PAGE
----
But most times, it’s just a trickle. A reminder. I think of my most prized academic contributions. On some nights when the light shines just right, I can see the printed pages of some soft writings past and allow them their stay, view them kindly despite their flaws. I remember glistening eyes, wide smiles, kisses, and hugs. Our rigors of legal scholarship, judicial reimagination, rewritten judgements, revisited socio-, psycho, and eco- legalities, are tender; like dough, kneaded, needed, in a kitchen whilst a companion watches at noon when all is right in a quiet home, softened and hardened by our places and people. The joy of one day of endless Jenga decades past, a kiss, a dance, a party, a conversation, a walk, the rain and the trickle, the ocean, and the deluge – these are not ingredients for methodology, but methodology itself. Joy is self-fulfilling methodology, and so is its memory. The method and the goal, alike; joy, not joy unconcerned with the problem, the crisis, and the analysis, but joy that exists with it, because of it, for it, and because it can. Joy that commits itself not to rescue, but repair. 

Ultimately, as scholars, we write and work to better understand and improve the law, or so we are taught to believe. But as every scholar really knows, somewhere, and somewhen, we work for the tip, the trickle. The small, surprising, sometimes painful quiets that slip in. Truly, truly natural method, method not born of deliberation, interpretation, or intention, but method immanent, immediate, and whole. Method to talk, to move, to make yourself (and a friend) whole, to add spirit and beauty to words, and fill our homes with pastel tones, curiosities, hoard our shelves with cheap gifts from lovers, and hoard their intimacies too, slip them in small ways, a tip, a trickle, sometimes, a jab, a deluge, to our scholarship, to the law, the little excesses that get away from us and synthesize, take shape.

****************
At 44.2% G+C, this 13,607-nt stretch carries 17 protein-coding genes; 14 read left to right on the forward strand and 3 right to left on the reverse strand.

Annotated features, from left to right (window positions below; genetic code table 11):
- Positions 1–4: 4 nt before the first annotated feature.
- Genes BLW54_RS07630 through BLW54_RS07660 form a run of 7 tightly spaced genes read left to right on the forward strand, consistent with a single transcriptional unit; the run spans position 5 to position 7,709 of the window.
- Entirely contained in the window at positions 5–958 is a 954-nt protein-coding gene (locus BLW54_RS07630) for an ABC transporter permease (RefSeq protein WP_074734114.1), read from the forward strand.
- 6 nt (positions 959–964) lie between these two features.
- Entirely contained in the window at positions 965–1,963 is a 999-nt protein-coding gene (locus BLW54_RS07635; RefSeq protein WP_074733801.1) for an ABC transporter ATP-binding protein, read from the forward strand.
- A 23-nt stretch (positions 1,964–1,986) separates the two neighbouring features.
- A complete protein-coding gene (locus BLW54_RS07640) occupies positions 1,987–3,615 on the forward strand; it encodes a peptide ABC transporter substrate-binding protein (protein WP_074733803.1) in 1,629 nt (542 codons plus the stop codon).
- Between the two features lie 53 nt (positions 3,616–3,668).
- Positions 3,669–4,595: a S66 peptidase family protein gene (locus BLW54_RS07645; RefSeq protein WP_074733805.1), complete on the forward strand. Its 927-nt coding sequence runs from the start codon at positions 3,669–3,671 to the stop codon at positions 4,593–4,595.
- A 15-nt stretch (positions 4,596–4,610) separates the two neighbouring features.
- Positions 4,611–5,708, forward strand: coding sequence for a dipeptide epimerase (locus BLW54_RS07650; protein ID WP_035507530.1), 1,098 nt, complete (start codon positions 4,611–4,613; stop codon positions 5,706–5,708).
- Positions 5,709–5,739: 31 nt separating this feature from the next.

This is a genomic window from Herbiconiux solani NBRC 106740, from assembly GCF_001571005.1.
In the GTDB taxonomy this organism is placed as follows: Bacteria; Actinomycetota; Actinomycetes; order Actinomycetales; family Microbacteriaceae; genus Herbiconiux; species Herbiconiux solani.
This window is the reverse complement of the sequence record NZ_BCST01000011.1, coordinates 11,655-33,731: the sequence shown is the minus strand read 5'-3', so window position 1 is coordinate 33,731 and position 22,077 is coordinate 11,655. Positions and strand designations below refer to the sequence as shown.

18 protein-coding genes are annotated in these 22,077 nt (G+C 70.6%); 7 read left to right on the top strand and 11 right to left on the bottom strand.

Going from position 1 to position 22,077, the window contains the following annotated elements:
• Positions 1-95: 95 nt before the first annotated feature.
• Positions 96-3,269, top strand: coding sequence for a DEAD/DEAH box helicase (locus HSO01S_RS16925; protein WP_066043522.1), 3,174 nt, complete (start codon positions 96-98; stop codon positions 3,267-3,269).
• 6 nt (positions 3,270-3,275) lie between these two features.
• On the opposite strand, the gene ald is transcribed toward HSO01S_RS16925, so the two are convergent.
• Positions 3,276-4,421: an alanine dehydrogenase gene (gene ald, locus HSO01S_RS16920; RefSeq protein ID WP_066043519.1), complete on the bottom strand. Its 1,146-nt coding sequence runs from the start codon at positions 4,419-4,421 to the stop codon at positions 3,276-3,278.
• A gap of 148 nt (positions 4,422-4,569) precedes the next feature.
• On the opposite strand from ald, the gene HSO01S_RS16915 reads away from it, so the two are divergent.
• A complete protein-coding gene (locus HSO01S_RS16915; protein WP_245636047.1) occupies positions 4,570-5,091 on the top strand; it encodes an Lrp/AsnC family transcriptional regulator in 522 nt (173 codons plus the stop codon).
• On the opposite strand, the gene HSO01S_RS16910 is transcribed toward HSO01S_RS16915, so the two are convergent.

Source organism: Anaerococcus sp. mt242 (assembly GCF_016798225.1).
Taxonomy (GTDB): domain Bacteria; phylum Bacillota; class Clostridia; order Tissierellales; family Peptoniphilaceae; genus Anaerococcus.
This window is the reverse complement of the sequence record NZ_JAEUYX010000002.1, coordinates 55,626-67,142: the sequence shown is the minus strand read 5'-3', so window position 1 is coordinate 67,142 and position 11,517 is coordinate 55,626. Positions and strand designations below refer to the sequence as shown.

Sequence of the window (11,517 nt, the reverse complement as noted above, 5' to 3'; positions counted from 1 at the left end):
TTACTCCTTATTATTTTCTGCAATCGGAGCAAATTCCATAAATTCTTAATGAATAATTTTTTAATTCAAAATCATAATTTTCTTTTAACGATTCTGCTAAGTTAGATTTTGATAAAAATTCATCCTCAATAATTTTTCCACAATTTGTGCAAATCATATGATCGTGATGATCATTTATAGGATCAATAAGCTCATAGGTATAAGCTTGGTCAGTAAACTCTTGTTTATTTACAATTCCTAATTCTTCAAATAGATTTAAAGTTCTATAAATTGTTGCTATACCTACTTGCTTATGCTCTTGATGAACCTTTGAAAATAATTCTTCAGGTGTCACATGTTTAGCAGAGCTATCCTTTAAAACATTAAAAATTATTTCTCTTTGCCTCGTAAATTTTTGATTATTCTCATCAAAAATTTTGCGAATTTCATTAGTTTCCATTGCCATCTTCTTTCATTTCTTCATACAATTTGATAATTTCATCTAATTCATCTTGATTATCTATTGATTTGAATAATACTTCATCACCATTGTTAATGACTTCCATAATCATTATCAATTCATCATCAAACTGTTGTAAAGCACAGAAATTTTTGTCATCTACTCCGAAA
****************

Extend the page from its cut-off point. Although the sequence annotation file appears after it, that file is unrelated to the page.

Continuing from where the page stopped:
On a hill, a breeze, there’s a Japanese maple tree with leaves a deep shade of maroon. ‘Maroon’, also to abandon on a desolate beach or island. The latter connotation is etymologically derived from the Spanish cimmaron meaning wild, untamed, which in turn is from Old Spanish cimarra meaning ‘thicket’, from cima, ‘summit’. The dictionary notes: “the notion is of living wild in the mountains”. Would it destroy us, our credibility, or our work, to admit that we do this for each other, and not for the law? To live wild in the mountains, and soak in every second of fraught anxiety, care, and grief we find, create, or leave behind unnoticed is to build our academic wealth, in such that legal academia is foremost, us. The trickle, the tip, the jab, the deluge. 

*Q writes care and grief as political action in Fife, Scotland.